- Individual-TherapyIndividual Therapy
- Marriage Counseling and Couples’ Therapy
- Grief Counseling
- The Enneagram of Personality
- EMDR Therapy
- The Therapeutic Use of Poetry
You can’t go back and change the beginning, but you can start where you are and change the ending.–C.S. Lewis
I feel very fortunate to spend my days talking with people and helping them work through their personal difficulties and find greater joy and fulfillment in life. Most of my work consists of one-on-one individual therapy. I draw on psychodynamic theory, mindfulness, transpersonal psychology, cognitive-behavioral therapy, and a wide range of theoretical approaches. Typical issues that I work with include depression, anxiety, stress, grief and loss, situational difficulties, transitions, and change. I also enjoy helping people with personal growth, integration, and self-actualization.
I find the Enneagram of Personality useful in psychotherapy, both for helping clients understand themselves more fully, and for helping me understand and assist clients more quickly and completely. The Enneagram usually makes the process of therapy move more quickly and reach more deeply.
The sun is within me and so is the moon.–Kabir
As a therapist, I aim to help my clients become more free, open, spacious, authentic, and compassionate with themselves and others; I work to help them connect with their true nature. It is also my intention to help clients have more satisfying and connected intimate relationships, and more joyful and fulfilling lives.
Marriage Counseling and Couples’ Therapy
For one human being to love another: that is perhaps the most difficult of all our tasks, the ultimate, the last test, and proof, the work for which allother work is but preparation.–Rainer Maria Rilke
For most of us, marriage and intimate relationships are both deeply rewarding and challenging. Marriage is an essential part of life for most, and it may be difficult to imagine life without one’s spouse. Yet Rilke was not exaggerating when he wrote that loving one another is “the most difficult of all our tasks”. Most marriages struggle at some point, and many marriages struggle for years or decades. I enjoy doing couples therapy, helping couples find their way out of old fixed patterns of interacting into a more authentic, flexible, compassionate, and accepting intimate relationship.
I use the Enneagram in couples’ therapy. I find that the Enneagram helps people understand themselves and their partners better, and this understanding usually leads to greater empathy and compassion for their partners. The Enneagram, when used with an experienced guide, can create powerful opportunities for growth, healing, and reconciliation in relationships.
In couples’ therapy, I also make use of the work of John Gottman and Harville Hendrix.
I enjoy working with couples of all sexual orientations.
If you have more questions please see our marriage counseling page.
To live in this world–Mary Oliver
you must be able
to do three things:
to love what is mortal;
to hold it
against your bones knowing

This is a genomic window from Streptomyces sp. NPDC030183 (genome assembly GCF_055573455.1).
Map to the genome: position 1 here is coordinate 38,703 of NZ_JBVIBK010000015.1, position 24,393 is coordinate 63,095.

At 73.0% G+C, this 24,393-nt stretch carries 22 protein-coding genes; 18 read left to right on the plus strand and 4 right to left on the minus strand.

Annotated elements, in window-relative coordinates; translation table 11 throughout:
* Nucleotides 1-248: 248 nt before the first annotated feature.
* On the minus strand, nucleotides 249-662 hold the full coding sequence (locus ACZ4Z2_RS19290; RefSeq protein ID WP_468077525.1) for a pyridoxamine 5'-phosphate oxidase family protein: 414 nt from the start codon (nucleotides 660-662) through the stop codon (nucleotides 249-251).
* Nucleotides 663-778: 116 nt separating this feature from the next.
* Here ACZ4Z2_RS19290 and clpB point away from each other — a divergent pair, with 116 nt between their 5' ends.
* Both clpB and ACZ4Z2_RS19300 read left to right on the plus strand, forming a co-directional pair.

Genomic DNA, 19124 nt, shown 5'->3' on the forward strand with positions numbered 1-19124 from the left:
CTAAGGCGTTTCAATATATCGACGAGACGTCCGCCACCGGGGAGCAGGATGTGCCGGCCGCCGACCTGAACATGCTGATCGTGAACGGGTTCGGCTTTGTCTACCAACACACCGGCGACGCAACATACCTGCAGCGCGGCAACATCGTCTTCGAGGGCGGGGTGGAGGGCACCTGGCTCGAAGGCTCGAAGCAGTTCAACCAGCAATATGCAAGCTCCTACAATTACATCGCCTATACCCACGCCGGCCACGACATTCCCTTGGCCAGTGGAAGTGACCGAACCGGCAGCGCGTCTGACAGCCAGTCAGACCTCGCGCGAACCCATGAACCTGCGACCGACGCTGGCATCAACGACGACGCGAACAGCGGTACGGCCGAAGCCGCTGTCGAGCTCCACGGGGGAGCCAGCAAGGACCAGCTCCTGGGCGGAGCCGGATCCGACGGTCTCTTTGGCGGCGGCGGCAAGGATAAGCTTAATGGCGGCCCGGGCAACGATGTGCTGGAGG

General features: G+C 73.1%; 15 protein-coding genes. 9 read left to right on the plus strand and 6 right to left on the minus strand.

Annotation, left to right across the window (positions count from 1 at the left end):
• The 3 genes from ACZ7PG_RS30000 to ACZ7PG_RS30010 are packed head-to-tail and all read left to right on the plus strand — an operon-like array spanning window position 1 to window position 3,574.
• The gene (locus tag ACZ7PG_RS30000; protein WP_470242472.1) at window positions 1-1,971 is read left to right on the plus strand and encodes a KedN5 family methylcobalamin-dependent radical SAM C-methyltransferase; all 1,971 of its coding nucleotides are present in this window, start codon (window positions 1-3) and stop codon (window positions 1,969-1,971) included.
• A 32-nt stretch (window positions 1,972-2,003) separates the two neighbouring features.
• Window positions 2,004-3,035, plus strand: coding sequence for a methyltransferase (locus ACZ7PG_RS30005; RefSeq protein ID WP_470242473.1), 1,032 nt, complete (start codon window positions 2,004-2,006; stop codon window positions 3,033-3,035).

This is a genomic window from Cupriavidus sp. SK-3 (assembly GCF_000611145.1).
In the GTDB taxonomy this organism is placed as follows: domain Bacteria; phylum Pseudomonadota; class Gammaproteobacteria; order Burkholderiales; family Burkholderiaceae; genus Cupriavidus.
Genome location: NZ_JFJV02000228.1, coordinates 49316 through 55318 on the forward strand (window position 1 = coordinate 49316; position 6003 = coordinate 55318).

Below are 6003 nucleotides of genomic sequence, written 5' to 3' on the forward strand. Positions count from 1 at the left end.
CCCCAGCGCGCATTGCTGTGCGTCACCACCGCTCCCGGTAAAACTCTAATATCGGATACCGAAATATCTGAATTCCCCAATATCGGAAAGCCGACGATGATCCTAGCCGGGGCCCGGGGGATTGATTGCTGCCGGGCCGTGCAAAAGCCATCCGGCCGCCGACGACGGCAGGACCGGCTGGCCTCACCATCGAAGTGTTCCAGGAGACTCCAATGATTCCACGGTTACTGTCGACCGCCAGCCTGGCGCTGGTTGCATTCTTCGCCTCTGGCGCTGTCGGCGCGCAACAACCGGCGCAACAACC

your own life depends on it;
and, when the time comes to let it go,
to let it go.
Yet that letting go can be so difficult. Unfortunately, our Western culture often underestimates how difficult grieving can be. Losing a dearly loved one can be one of life’s greatest challenges.
Western culture also pathologizes grief, treating it like an abnormal reaction. Real-life examples include the PCP who immediately prescribed an antidepressant to an individual in acute grief, and family members who insisted that a woman should have recovered from the death of her husband after only three months.
Grief is, in fact, a normal reaction to any significant loss or disappointment; the more significant the loss, the more beloved the deceased, the more intense the grief.
Often people are able to move through the grieving process on their own. Sometimes, however, grief is too intense for this. Sometimes prolonged grief leads to depression or complicated grief. In these circumstances, people can benefit from grief counseling. I specialize in treating grief and have received advanced training from The Center for Complicated Grief at Columbia University. My extensive background in mindfulness and Buddhist philosophy, which emphasizes the impermanence of everything in life, have also been useful in helping people come to terms with loss in an open-hearted way.
Enough. These few words are enough.–David Whyte
If not these words, this breath.
If not this breath, this sitting here.
This opening to the life
we have refused…
Mindfulness is both a type of meditation and a way of living. Mindfulness emphasizes living in the present moment with awareness and compassion. It takes us away from ruminating about the disappointments, resentments, and pain of the past. It also takes us away from worrying about the possible problems and catastrophes that could be coming in the future. Mindfulness helps us live more fully and more peacefully in the present moment.
Mindfulness is about presence—being present, here and now, with awareness. Mindfulness can be profoundly useful in working with anxiety, depression, and other problems in living. A daily mindfulness meditation practice is a powerful self-management tool, a way of working with troublesome thoughts, moods, and feelings. Mindfulness can help us develop the capacity to observe our thinking and recognize that many of our thoughts are not accurate representations of reality and are not helpful. The concept of mindfulness was borrowed by modern psychology from ancient Buddhist philosophy.